Judicial Merit Selection Commission report on Judge F.P. Segars-Andrews

Posted Thursday, December 17th, 2009 by Gregory Forman
Filed under Miscellaneous, Of Interest to General Public, South Carolina Specific

The Judicial Merit Selection Commission report on Judge F.P. Segars-Andrews can be located here. It appears my concern that Mr. Simpson and his attorney may have sandbagged Judge Segars-Andrews about the alleged conflict created by the business relationship between her husband and Ms. Simpson’s attorney is not borne out by the facts.  It’s finally clear why Judge Segars-Andrews believes she made a mistake in ruling on the Simpson case: her husband had recently received a $300,000 fee from a fee-split with Ms. Simpson’ s attorney and she didn’t reveal this until she had heard the case.    She then reversed her decision to recuse herself based, in part, upon an affidavit of Professor Nathan Crystal without giving Mr. Simpson an opportunity to respond to that affidavit.  I still don’t believe this one mistake renders her unqualified to remain a family court judge.

3 thoughts on Judicial Merit Selection Commission report on Judge F.P. Segars-Andrews

  1. She’s done some fine work on the bench. Last year she went way beyond the call when the entire social service / youth system was wringing it’s hands to get a young man some help. Nobody in the courtroom had any answers and she came up with some money and put the kid on a sailboat for a week as crew to see if he could get his head in order. It really helped. She paid for a plane ticket out of her own pocket.

    She has ruled for and against my clients.

  2. She’s ruled for and against my clients too. Some of her decisions were (partially) reversed on appeal and on two occasions I have had her temporary orders superseded. I have one of her decisions on appeal that I expect will be reversed.

    Still, I never felt her rulings were based on anything other than her interpretation of the law and the facts and if we start expecting judges to be perfect we will soon have no judiciary.

    Further she has been an unfailingly courteous judge (I cannot say that about some judges) and works tirelessly for the improvement of the family court system. If she is removed from the bench it will be a loss to all of South Carolina.

  3. Dawes Cooke says:

    December 17, 2009
    Statement of the Commission on Judicial Independence and Impartiality

    The Commission on Judicial Independence and Impartiality is gravely concerned by the Judicial Merit Selection Commission’s failure, by a 7-3 vote, to find the Honorable F.P. Segars-Andrews qualified for reelection as a family court judge. While the Commission’s decision will not be final until its report is published, the reported basis for disqualification lies in her conduct in a single case after 16 years of service as a judge.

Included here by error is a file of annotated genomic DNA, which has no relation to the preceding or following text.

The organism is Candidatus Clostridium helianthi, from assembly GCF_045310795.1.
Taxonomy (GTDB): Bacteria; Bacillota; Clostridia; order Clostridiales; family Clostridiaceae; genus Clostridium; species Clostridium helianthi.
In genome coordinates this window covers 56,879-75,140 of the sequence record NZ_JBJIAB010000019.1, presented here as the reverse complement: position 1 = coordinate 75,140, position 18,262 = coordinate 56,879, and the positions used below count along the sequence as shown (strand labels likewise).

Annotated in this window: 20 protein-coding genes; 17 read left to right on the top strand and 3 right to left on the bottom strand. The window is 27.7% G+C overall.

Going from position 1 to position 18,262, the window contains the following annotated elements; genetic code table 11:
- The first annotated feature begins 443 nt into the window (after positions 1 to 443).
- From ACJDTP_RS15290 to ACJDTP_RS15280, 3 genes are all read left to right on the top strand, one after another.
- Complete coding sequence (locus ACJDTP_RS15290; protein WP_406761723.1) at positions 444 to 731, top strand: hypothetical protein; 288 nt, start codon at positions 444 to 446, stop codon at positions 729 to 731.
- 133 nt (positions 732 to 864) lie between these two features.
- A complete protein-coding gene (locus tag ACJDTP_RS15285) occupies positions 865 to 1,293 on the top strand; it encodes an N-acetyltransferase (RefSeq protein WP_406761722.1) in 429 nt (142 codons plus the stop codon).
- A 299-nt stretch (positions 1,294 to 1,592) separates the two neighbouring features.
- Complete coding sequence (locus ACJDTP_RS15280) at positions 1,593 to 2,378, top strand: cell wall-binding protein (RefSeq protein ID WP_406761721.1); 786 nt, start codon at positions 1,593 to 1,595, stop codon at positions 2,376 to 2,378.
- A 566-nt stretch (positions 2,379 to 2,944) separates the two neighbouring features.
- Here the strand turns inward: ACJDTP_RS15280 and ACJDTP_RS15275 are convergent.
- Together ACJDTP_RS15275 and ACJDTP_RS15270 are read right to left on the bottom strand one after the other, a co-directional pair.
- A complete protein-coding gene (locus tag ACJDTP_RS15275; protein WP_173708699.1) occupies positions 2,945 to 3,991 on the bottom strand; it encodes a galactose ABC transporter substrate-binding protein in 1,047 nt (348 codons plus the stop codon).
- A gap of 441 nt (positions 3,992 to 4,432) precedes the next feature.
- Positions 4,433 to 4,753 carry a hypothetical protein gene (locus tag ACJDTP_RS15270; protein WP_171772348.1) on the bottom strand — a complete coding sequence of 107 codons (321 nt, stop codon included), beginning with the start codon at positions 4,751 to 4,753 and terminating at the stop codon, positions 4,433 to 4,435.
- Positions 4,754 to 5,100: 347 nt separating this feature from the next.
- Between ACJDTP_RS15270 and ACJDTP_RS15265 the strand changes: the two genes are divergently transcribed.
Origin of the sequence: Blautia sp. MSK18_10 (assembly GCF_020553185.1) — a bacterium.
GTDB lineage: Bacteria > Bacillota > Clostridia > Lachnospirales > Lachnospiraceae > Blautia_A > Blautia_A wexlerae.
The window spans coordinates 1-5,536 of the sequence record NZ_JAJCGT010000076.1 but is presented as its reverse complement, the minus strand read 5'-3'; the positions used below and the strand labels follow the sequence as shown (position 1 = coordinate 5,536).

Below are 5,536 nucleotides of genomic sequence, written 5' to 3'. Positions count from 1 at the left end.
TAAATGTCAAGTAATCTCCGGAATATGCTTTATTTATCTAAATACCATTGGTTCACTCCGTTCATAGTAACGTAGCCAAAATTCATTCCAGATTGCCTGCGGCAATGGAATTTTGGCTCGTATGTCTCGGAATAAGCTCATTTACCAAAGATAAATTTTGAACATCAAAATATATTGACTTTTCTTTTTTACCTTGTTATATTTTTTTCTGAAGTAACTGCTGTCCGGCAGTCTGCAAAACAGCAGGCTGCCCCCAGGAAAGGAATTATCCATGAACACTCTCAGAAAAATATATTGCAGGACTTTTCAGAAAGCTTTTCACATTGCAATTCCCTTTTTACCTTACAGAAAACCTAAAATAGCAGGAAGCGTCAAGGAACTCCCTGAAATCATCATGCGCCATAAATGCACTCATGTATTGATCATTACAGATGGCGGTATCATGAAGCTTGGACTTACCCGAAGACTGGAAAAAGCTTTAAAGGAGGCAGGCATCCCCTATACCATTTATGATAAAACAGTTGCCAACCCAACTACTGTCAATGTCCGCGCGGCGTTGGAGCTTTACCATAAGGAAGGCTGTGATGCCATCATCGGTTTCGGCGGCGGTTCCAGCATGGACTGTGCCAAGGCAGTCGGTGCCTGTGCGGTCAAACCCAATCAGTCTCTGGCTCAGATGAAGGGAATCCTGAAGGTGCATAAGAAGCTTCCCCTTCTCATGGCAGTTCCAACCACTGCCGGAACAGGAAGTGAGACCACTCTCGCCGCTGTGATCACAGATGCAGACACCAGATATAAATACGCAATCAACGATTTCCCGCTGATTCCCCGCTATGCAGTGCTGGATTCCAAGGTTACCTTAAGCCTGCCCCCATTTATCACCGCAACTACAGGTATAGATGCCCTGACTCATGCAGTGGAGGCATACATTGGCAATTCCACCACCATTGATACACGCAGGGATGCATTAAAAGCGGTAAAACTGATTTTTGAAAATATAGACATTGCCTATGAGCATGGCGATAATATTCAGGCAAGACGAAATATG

Particularly alarming is the rehashing of this court case before a legislative commission charged with approving judges for re-election. Judicial independence is jeopardized if the judicial screening process becomes a place where cases that have already been thoroughly reviewed and disposed of through both the appeals and judicial disciplinary process can be retried.

    Further, these actions are evidence of a dangerous influence that must not be present in a judicial system that depends upon absolute impartiality. Judges must be allowed to rule in good faith and fulfill their constitutional requirements without fear of losing their jobs at the hands of disgruntled litigants. The very existence of the appeals court process contemplates that judges are human and will sometimes make mistakes. The ability and process for challenging rulings are already in place and functioning as they are supposed to. The judicial screening process must be one which resists political pressures and respects those safeguards already in place which ensure fair judicial review.

    The South Carolina Bar’s Commission on Judicial Independence and Impartiality was established in 2002 to emphasize the importance of judges’ independence and defend their freedom to interpret the law and make decisions. The Commission is an eight member commission, comprised of four lawyers and four non-lawyer citizens who exist and operate independent of Bar governance.

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